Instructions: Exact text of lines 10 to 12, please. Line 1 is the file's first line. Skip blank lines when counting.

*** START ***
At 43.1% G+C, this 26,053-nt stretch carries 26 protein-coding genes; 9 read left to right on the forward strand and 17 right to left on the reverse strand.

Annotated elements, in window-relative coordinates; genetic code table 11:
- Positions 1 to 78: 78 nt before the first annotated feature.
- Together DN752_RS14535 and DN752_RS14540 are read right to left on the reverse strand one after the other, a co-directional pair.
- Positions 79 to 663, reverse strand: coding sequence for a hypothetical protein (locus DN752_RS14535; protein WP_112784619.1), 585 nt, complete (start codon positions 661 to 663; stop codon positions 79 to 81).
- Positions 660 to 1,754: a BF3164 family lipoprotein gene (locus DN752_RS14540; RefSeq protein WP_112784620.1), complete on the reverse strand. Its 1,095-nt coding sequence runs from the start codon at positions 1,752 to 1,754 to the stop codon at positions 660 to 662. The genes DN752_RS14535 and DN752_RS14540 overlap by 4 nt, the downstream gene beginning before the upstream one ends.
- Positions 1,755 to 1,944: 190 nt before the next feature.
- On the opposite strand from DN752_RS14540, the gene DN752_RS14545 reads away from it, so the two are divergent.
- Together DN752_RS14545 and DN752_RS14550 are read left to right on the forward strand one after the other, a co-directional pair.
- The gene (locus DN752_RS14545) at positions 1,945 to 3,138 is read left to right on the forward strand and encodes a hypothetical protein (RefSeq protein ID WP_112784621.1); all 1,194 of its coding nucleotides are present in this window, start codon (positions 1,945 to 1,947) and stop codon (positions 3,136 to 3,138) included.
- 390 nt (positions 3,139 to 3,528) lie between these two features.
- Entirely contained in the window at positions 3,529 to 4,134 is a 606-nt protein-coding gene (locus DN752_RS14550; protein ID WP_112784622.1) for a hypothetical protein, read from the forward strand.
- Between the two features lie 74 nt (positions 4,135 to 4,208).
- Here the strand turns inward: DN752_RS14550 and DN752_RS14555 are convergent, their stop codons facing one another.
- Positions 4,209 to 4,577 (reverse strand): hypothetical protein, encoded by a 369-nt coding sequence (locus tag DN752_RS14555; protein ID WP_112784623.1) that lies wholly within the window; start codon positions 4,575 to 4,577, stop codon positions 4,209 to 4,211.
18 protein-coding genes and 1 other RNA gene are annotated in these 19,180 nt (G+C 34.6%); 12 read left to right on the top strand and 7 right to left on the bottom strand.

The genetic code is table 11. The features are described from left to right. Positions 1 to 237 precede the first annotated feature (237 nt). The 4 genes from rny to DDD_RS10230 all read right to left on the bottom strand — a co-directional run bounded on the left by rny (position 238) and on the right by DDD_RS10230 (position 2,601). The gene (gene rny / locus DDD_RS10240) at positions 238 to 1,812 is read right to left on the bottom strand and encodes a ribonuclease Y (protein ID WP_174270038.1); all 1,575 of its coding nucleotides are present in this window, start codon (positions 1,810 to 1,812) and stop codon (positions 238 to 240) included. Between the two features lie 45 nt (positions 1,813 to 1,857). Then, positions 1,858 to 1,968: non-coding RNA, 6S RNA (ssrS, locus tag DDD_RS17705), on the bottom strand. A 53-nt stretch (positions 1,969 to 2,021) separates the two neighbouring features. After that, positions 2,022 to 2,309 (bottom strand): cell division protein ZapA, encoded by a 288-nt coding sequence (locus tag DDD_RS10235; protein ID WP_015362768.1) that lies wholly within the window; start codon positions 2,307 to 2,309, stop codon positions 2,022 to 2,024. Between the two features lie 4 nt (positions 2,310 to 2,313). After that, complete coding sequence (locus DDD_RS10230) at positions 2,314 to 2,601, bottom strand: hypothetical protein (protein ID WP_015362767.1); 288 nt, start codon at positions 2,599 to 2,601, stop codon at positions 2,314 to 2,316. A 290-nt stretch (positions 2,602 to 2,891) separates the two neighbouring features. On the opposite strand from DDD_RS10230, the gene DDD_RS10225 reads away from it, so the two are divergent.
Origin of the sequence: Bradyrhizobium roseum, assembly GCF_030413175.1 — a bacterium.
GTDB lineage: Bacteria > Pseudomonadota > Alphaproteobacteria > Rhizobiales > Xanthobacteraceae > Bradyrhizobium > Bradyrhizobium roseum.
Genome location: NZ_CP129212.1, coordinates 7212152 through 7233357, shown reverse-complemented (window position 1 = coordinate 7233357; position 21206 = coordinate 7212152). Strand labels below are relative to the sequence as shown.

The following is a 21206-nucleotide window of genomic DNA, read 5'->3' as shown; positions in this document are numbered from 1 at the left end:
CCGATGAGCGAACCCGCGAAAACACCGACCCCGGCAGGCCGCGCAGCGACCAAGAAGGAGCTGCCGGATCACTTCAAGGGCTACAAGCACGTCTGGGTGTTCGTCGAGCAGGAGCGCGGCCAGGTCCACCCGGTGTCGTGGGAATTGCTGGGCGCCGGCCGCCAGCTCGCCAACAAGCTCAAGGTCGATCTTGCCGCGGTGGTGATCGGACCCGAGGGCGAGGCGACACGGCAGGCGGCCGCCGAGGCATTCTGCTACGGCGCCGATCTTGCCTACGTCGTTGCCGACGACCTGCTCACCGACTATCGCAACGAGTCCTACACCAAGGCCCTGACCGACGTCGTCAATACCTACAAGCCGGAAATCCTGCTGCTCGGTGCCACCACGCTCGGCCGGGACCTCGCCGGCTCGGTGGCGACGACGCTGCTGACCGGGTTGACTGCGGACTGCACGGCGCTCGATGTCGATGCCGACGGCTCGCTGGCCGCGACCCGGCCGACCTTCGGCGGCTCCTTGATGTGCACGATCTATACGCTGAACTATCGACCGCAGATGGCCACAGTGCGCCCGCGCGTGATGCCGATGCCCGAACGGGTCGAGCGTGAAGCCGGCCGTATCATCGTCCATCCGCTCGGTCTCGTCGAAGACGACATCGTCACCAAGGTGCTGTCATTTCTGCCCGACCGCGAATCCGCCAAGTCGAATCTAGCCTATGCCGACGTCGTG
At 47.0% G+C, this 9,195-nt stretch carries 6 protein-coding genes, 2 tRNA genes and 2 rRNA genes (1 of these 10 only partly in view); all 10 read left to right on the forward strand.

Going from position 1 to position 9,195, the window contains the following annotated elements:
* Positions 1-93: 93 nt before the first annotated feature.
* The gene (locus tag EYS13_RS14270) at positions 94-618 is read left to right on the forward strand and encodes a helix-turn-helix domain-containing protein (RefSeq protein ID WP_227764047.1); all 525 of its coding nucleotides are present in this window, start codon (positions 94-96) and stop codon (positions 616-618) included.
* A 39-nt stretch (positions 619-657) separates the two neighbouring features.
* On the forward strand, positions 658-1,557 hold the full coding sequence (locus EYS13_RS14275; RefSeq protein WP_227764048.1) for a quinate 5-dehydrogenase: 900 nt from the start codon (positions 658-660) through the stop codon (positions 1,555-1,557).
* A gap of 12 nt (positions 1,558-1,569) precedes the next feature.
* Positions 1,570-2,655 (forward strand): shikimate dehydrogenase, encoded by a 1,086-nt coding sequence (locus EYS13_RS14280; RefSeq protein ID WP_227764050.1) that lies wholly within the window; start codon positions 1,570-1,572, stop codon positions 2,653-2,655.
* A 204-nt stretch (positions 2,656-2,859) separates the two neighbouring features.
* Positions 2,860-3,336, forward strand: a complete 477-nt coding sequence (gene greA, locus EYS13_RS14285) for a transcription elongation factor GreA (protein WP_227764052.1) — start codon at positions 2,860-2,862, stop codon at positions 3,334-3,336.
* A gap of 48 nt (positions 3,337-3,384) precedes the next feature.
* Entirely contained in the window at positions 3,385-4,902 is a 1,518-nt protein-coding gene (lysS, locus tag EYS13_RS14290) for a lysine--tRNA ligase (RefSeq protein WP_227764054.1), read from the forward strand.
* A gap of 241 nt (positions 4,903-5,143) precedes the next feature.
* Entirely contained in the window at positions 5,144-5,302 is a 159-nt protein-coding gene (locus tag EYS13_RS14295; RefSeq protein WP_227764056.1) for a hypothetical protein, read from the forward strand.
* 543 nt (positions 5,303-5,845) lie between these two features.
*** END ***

- The gene (locus DN752_RS14545) at positions 1,945 to 3,138 is read left to right on the forward strand and encodes a hypothetical protein (RefSeq protein ID WP_112784621.1); all 1,194 of its coding nucleotides are present in this window, start codon (positions 1,945 to 1,947) and stop codon (positions 3,136 to 3,138) included.
- 390 nt (positions 3,139 to 3,528) lie between these two features.
- Entirely contained in the window at positions 3,529 to 4,134 is a 606-nt protein-coding gene (locus DN752_RS14550; protein ID WP_112784622.1) for a hypothetical protein, read from the forward strand.